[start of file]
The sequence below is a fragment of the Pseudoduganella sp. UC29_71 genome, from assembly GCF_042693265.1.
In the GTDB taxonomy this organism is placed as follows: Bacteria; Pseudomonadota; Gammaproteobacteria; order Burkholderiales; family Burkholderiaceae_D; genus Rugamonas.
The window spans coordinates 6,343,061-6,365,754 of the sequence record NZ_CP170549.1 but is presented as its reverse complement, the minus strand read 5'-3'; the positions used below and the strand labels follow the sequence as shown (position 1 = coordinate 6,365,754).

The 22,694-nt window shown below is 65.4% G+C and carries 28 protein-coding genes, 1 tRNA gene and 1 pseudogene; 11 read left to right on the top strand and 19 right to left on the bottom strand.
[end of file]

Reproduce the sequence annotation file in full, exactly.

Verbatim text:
The sequence below is a fragment of the Pseudoduganella sp. UC29_71 genome, from assembly GCF_042693265.1.
In the GTDB taxonomy this organism is placed as follows: Bacteria; Pseudomonadota; Gammaproteobacteria; order Burkholderiales; family Burkholderiaceae_D; genus Rugamonas.
The window spans coordinates 6,343,061-6,365,754 of the sequence record NZ_CP170549.1 but is presented as its reverse complement, the minus strand read 5'-3'; the positions used below and the strand labels follow the sequence as shown (position 1 = coordinate 6,365,754).

The 22,694-nt window shown below is 65.4% G+C and carries 28 protein-coding genes, 1 tRNA gene and 1 pseudogene; 11 read left to right on the top strand and 19 right to left on the bottom strand.